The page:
Red Pepper / Keep Our NHS Public survey of Labour deputy leadership candidates views on the NHS
1. The government has put massive investment into the NHS, yet polls suggest the Tories are now more trusted to run it. What would be the first three steps that you would like to see to improve the NHS?
Hit the 18-week waiting time target, to prove the reforms have worked.
Rebuild the trust of the NHS staff, so the 1.4 million workers are supporters of the Government.
Make 2008 a national celebration of 60 years of the NHS, with events in every school and community.
2. Why do you think health reforms have produced such a strong reaction from NHS staff?
All change is difficult. I think we need to work more closely with the unions and patients' groups, and involve the public more. For example, I would want to reform PCTs so that an element of their boards are directly elected.
3. Should extensive private sector involvement in the health service be continued or curtailed and why? Do you favour the expansion of private involvement into primary care, with companies running GP surgeries and PCT services being outsourced?
If the independent sector or mutual sector can help to deliver better NHS services, for example by reducing waiting times for knee, hip or cataract operations, then we should have no ideological opposition to it.
4. Aside from private sector involvement, reforms have aimed to create a quasi-market with NHS hospitals competing with each other and earning their 'payments by results'. Has this been wise and should it continue to be the direction of travel?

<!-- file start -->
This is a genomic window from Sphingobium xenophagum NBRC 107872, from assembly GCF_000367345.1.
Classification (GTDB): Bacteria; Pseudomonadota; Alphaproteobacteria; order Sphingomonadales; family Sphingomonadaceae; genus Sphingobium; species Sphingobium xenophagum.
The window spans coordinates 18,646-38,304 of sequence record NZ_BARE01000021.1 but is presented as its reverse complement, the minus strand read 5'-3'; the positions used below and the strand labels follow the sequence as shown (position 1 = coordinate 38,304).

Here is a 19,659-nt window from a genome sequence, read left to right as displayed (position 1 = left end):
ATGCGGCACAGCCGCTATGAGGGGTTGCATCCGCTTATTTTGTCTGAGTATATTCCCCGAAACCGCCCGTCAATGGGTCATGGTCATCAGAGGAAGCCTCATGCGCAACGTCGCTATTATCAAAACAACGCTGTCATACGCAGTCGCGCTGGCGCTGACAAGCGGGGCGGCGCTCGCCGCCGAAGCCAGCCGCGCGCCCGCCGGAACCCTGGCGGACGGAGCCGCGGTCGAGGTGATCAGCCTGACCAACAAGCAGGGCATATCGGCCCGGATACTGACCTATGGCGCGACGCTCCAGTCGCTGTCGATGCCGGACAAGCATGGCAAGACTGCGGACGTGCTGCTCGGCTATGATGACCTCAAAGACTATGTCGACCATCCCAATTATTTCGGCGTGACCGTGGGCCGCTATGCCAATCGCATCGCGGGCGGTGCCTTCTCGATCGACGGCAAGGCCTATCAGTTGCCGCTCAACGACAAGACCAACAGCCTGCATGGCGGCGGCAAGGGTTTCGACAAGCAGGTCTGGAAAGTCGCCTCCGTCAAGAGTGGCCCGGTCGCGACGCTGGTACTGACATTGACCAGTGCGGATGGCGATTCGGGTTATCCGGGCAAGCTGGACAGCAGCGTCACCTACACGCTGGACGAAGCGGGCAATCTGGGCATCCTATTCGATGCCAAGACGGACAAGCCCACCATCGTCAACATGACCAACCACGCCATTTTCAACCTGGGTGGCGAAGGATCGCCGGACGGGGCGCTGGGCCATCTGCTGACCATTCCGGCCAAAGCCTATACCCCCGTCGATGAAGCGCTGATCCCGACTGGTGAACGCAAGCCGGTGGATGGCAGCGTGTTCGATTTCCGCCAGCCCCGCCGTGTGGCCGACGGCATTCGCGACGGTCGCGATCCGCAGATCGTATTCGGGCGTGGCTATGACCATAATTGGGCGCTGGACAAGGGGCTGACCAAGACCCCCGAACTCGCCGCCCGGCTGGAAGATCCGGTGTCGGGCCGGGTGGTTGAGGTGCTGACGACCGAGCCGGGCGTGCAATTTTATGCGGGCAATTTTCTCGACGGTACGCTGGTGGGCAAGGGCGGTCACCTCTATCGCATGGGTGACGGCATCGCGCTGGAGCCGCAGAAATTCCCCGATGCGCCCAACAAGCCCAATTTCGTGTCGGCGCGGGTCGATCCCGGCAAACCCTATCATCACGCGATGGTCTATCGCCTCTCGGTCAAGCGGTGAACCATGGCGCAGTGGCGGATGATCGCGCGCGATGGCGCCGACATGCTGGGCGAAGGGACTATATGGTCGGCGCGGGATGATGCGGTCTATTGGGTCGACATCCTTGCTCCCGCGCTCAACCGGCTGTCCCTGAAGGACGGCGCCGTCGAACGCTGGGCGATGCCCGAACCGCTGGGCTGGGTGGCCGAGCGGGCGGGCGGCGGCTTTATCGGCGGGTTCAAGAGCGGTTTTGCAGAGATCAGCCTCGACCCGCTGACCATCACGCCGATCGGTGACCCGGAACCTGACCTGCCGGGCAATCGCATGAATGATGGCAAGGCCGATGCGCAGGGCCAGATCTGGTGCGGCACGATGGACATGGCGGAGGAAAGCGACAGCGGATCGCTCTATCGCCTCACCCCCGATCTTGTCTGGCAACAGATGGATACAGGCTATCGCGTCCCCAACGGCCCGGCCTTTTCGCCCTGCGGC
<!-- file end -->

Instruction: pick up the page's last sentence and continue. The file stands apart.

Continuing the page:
Yes, because we need more transparency in the funding and expenditure of the NHS, not least to expose the inequalities in health spending between poor and rich areas.
5. There has been talk recently of charges for health services - Charles Clarke said the NHS should provide core services for free but demand a fee for peripheral treatments. What would your policy be on NHS charges?
Instinctively I am against them, but I would need to see the detail before saying 'never'.
6. Does the public really value choice in the NHS?
Yes. The middle classes have always had choice. They've played the system. The working class have put up with second-rate services from the NHS. This is what experts call the 'inverse care law' and as socialists we have a duty to address it. By introducing choice, we give power to patients, and that will lead to better, fairer services.
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